How do I get a divorce inone stateif I was married in a different state?

UPDATED: Dec 6, 2011

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How do I get a divorce inone stateif I was married in a different state?

I’ve been separated from my husband for 2 1/2 years and would like to finally get a divorce from him. I now have a child with the man I’ve been with for 2 years. I don’t always have contact with my husband or know where he is so that makes it some what difficult to get one at times nor do I know how to go about doing it or where to even start. He also make it hard because he goes back in forth between wanting a divorce and not wanting one.

Asked on December 6, 2011 under Family Law, Texas


M.D., Member, California and New York Bar / FreeAdvice Contributing Attorney

Answered 11 years ago | Contributor

It is a common misconception that you must divorce in the state in which you were married. This is not the case. You can file a divorce in either the state in which you are a resident or in the state where your spouse legally resides. In most states, residency is established after 6 months or so of living there.

As for not knowing where he is, in such a case there is something known as "divorce by publication". Through this legal tool, one spouse can serve the other spouse notice of the divorce proceedings by publishing the notice in a paper in the area of the spouse's last known address. If the spouse does not answer within a certain period of time they default a a divorce is granted on the terms requested.

A default divorce can also be granted if even if you know where your spouse is and can have him personally served notice of the divorce but he refuses to sign the papers.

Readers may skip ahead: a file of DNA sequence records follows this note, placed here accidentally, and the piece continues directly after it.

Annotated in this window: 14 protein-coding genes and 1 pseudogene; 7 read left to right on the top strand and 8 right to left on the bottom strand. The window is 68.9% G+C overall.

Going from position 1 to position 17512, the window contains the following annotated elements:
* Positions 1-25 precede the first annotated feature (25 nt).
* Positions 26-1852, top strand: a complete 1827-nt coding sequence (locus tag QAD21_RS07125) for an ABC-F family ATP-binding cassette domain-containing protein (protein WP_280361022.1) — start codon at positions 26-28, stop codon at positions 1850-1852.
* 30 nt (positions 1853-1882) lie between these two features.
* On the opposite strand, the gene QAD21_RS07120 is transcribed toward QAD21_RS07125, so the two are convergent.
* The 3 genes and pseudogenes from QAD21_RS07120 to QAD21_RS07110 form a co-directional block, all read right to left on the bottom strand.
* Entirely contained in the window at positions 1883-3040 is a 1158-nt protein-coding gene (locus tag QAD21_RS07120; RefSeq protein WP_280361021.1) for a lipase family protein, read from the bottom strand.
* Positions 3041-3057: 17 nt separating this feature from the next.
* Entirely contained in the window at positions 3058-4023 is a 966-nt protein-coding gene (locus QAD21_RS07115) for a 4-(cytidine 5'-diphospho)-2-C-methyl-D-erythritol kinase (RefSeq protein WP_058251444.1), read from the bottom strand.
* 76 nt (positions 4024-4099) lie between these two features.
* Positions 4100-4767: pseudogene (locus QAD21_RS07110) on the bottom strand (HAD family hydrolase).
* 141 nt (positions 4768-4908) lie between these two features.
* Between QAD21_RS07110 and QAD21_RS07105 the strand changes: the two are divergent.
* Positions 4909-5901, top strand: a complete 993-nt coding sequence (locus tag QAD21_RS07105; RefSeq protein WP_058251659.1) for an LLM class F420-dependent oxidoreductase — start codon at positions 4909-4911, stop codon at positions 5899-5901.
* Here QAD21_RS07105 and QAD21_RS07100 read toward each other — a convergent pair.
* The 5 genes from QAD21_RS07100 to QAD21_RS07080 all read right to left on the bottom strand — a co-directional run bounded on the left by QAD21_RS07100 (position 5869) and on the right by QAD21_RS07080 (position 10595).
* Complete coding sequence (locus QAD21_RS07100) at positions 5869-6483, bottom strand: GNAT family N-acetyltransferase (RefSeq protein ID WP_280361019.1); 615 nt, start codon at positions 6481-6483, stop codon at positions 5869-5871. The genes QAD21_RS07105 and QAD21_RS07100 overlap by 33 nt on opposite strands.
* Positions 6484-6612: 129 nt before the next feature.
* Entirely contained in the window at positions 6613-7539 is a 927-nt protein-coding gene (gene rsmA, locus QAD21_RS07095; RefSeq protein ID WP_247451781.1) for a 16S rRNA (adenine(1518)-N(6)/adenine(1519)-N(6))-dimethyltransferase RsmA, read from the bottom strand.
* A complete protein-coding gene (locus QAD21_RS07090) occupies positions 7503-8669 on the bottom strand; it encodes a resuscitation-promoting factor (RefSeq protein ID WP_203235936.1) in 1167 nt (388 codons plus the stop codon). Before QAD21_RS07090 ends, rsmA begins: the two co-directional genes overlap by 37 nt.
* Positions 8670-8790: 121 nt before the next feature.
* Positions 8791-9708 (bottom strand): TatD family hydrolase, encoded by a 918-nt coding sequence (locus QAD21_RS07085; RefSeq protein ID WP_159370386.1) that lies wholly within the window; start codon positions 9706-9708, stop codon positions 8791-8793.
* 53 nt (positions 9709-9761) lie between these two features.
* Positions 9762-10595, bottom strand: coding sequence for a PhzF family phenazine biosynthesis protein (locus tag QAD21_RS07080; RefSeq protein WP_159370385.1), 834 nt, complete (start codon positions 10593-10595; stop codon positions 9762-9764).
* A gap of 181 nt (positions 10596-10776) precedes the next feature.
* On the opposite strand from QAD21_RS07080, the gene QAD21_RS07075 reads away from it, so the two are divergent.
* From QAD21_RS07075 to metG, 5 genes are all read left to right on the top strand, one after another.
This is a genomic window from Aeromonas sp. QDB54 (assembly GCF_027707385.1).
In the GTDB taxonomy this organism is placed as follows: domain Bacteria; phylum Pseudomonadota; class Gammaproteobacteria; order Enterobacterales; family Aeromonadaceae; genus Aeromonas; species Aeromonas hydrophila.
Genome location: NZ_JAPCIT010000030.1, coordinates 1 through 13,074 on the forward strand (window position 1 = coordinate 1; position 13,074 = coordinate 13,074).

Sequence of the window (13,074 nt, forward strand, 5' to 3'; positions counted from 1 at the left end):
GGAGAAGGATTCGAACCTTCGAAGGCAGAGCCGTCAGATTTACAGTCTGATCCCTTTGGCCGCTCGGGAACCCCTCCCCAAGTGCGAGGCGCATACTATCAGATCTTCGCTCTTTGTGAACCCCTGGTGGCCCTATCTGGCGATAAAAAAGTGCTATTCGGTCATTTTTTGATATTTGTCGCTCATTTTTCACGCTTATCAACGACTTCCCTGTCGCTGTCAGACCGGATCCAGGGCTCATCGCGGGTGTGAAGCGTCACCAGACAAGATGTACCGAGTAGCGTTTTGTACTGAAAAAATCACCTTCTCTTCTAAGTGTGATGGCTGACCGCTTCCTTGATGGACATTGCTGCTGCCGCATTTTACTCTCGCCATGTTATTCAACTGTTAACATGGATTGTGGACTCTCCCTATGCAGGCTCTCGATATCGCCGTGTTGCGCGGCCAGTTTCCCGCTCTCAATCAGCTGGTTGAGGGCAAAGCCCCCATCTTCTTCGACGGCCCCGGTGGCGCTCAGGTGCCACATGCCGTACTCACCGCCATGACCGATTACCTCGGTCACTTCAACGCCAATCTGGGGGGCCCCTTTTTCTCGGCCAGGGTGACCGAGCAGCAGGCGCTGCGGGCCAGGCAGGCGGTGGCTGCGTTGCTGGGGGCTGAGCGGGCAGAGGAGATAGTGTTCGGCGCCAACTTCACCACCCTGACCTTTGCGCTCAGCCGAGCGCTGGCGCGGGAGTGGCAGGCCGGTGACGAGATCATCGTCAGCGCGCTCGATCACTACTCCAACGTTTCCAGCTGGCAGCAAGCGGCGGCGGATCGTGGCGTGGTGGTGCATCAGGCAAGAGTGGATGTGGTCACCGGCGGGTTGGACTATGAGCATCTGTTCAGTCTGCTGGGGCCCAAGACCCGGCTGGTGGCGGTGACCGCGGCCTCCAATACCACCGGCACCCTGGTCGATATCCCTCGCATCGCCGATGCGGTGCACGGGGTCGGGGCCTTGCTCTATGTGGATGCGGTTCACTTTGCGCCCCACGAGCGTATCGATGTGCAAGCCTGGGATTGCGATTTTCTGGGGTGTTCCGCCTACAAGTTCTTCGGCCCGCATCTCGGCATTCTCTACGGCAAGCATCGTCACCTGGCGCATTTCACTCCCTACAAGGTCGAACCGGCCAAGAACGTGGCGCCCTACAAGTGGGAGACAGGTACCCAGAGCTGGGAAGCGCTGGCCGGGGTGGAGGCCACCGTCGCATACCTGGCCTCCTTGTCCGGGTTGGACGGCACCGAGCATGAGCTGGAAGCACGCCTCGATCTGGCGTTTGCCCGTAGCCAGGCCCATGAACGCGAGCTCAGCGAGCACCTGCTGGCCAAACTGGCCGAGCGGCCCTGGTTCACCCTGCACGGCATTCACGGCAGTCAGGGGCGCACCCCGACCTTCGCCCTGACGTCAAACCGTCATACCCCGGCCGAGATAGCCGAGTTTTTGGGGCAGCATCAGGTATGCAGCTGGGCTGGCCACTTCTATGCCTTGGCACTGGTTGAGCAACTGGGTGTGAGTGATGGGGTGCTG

However, this is just a brief summary; there are specific procedures to follow. You can consult directly with aattorney divorce attorney in your area. They can advise you further.

IMPORTANT NOTICE: The Answer(s) provided above are for general information only. The attorney providing the answer was not serving as the attorney for the person submitting the question or in any attorney-client relationship with such person. Laws may vary from state to state, and sometimes change. Tiny variations in the facts, or a fact not set forth in a question, often can change a legal outcome or an attorney's conclusion. Although has verified the attorney was admitted to practice law in at least one jurisdiction, he or she may not be authorized to practice law in the jurisdiction referred to in the question, nor is he or she necessarily experienced in the area of the law involved. Unlike the information in the Answer(s) above, upon which you should NOT rely, for personal advice you can rely upon we suggest you retain an attorney to represent you.

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